In some ways, headings are your most important tool for guiding readers through your Web pages. While paragraph-level text supplies the content of your pages, it’s the headings that give it structure. Properly functioning headings enable readers to scan a page for a particular topic—without needing to read any of the text details.
HTML offers six sizes of headings, with h1 being the largest and h6 the smallest. None of the sizes come with a fixed value. Think instead of h1–h6 headings as a way to clue the reader about the relative importance of one item to another. Save h1 for your most important headings, for example, such as the tops of pages. H2 and h3 then might be used for subheadings, while h4 or h5 might mark sections in your sidebars. The main thing: Be consistent in using the sizes to structure your content. As for making your headings black or red, serif or sans serif, that’s best done using CSS, as explained in “Creating Styles with CSS” on page 123.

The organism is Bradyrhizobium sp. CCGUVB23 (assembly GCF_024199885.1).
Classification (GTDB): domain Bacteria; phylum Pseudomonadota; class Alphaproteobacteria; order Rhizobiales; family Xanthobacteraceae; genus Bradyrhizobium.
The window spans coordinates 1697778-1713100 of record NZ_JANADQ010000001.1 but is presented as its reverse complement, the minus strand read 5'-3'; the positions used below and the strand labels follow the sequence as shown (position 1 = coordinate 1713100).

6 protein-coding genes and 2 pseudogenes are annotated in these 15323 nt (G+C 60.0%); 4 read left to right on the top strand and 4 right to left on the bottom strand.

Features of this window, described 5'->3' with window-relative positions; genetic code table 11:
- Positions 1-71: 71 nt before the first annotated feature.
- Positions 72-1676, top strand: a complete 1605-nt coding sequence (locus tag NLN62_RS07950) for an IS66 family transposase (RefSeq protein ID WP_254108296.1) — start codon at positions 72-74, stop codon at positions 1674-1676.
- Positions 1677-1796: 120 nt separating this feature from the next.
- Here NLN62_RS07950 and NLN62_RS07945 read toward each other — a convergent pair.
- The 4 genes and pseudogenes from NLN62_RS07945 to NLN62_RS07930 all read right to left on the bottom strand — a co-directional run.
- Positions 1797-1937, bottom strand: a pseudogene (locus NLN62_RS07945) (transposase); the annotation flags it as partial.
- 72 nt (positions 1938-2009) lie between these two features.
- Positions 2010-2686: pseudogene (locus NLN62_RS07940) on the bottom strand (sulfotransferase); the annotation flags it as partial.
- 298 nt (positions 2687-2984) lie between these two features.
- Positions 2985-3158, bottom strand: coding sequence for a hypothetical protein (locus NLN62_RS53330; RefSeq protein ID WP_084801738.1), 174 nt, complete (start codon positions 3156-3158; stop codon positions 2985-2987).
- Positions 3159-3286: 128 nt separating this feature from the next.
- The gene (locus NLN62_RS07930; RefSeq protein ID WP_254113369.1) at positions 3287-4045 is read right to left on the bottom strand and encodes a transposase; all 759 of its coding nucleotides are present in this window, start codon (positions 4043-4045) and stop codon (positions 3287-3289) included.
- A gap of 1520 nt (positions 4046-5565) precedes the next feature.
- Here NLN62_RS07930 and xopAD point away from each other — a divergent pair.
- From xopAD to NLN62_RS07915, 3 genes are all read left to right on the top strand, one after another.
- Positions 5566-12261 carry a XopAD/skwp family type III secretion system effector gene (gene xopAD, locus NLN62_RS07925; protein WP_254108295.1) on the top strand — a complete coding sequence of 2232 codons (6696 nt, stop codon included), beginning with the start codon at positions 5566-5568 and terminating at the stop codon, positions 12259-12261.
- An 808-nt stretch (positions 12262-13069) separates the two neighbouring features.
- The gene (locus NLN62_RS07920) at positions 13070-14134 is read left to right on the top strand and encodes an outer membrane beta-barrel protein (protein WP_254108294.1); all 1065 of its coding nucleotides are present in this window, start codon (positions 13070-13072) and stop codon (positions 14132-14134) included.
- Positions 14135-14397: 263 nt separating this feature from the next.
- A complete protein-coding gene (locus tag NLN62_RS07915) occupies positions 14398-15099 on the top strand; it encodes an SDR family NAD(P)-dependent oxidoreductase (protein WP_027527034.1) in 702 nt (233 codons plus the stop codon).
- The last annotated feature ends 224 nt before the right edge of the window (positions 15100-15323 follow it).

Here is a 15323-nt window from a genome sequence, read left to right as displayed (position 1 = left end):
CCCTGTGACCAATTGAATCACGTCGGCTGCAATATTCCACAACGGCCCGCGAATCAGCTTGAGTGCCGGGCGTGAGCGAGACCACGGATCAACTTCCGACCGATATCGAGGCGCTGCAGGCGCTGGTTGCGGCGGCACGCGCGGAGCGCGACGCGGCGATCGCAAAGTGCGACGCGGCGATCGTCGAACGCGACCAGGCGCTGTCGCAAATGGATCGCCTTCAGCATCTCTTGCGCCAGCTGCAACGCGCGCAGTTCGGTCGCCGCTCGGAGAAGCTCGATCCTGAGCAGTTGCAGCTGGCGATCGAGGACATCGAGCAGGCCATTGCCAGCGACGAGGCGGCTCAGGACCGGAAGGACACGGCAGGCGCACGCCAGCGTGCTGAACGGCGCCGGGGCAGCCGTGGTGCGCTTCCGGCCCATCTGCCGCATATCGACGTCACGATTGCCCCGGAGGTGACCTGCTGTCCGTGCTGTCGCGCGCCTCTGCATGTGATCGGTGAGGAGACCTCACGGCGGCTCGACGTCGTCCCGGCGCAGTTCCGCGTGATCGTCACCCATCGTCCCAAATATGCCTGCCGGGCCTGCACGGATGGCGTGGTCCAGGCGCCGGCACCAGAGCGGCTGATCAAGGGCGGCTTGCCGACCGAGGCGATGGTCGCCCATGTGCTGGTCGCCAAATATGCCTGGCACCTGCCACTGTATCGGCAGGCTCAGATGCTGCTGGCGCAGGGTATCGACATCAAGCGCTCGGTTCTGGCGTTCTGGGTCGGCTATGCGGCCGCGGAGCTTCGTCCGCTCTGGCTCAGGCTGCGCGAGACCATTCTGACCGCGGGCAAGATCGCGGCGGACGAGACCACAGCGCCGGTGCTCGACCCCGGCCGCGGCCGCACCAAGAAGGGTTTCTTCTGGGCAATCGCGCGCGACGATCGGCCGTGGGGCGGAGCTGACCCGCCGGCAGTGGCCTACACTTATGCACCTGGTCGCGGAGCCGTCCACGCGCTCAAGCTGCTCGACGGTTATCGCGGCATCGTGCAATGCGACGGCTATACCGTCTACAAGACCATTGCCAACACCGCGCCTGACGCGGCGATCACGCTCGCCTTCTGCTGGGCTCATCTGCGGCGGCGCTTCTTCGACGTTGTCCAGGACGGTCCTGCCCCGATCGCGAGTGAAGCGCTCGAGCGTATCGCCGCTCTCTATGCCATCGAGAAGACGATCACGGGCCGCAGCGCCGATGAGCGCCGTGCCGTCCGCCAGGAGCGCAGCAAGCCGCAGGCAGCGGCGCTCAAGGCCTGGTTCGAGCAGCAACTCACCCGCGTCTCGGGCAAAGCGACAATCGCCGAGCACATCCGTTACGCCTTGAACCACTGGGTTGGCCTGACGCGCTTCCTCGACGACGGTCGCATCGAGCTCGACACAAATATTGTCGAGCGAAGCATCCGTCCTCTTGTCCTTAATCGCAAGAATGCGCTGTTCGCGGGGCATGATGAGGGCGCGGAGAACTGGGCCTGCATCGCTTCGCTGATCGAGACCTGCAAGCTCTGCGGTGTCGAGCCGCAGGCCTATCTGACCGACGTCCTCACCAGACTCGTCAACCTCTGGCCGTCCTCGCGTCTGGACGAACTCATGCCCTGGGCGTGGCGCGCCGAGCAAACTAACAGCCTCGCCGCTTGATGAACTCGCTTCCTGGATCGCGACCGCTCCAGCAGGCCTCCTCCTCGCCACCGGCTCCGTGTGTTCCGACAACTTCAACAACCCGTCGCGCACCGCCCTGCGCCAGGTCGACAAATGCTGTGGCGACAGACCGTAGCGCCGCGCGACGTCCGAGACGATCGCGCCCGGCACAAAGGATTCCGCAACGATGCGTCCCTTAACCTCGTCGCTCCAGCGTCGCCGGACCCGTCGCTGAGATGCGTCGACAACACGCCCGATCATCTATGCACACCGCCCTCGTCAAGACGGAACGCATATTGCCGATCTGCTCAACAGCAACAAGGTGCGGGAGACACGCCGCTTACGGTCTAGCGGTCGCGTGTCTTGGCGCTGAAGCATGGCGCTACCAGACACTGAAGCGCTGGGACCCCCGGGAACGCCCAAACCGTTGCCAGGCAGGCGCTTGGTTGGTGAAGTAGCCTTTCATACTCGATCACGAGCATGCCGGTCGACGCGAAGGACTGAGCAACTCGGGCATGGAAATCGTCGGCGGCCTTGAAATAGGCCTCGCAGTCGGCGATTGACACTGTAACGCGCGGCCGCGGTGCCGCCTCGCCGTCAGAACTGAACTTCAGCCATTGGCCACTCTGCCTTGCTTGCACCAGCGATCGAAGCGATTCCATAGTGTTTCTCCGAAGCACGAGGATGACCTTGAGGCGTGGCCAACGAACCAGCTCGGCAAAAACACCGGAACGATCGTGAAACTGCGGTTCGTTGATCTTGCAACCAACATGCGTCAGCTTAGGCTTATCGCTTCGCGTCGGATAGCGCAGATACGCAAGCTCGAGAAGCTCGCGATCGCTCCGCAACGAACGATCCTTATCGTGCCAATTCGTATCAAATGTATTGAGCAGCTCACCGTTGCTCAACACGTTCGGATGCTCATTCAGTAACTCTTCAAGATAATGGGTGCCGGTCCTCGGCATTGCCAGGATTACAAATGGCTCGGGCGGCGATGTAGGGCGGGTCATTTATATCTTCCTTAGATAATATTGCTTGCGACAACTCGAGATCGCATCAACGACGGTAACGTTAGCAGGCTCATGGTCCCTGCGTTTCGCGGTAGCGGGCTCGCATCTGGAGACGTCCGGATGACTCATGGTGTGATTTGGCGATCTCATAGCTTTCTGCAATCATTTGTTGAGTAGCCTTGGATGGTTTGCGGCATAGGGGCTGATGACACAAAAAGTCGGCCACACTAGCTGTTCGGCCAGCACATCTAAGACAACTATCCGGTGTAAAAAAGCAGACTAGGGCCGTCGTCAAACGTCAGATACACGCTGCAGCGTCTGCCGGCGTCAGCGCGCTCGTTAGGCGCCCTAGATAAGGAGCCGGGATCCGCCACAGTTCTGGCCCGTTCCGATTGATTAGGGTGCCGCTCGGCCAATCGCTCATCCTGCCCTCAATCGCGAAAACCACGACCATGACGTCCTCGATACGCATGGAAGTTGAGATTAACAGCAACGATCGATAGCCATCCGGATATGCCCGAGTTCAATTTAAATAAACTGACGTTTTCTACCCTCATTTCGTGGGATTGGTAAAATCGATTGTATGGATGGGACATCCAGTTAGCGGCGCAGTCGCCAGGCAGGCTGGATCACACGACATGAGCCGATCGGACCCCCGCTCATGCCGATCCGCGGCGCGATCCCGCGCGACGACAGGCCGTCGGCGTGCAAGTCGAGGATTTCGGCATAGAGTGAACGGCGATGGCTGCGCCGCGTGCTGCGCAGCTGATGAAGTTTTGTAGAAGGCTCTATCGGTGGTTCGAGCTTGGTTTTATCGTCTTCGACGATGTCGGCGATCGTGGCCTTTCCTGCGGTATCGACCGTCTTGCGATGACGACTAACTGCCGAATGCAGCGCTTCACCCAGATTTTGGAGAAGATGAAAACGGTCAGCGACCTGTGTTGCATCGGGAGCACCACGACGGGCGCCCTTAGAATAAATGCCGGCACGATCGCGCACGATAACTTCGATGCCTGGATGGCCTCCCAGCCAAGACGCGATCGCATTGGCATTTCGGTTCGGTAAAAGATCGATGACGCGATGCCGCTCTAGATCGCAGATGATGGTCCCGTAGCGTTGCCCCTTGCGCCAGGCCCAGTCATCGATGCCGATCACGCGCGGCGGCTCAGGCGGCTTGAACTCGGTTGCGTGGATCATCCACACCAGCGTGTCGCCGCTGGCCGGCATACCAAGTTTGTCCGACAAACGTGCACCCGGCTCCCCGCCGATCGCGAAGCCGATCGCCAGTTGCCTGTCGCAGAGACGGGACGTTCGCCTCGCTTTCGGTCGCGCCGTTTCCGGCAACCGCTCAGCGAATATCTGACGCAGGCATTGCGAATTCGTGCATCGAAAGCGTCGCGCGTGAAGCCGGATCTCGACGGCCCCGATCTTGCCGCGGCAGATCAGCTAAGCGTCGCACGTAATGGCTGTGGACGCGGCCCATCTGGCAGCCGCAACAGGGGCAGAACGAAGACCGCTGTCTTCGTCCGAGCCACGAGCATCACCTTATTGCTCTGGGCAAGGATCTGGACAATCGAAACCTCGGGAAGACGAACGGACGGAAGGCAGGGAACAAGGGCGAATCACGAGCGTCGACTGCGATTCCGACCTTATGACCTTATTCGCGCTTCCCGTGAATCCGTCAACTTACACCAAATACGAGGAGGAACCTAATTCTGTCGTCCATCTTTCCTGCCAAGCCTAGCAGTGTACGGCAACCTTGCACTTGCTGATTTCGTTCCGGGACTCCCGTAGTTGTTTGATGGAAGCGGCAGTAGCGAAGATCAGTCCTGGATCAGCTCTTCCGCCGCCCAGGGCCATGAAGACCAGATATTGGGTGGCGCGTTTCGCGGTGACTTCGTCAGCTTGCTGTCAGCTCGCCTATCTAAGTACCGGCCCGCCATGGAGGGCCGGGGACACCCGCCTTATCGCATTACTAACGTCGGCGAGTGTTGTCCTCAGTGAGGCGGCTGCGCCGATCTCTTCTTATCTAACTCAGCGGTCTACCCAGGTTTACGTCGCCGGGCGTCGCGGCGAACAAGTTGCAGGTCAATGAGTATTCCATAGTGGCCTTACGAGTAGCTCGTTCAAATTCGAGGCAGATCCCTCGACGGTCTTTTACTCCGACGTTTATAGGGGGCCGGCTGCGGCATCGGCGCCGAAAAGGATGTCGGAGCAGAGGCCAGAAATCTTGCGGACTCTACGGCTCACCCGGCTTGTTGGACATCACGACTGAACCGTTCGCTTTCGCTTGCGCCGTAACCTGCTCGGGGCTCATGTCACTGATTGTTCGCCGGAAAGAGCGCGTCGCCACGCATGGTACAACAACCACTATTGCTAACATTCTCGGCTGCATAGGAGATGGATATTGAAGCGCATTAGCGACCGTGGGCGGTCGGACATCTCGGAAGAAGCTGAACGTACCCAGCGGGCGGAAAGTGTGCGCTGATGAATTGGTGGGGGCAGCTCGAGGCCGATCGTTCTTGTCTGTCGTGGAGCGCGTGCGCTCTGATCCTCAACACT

To create a heading:
Click anywhere in the text you want to make into a heading (Figure 4.28).
Figure 4.28 Click anywhere in the line you want to make into a heading.
Click the Style drop-down menu in the Common or Formatting toolbar, and choose a heading size (Figure 4.29).
Figure 4.29 Click the Style drop-down menu in the Common or Formatting toolbar to choose a heading size.
The heading is applied to the text (Figure 4.30).
Figure 4.30 The selected line turns into an h2-sized heading.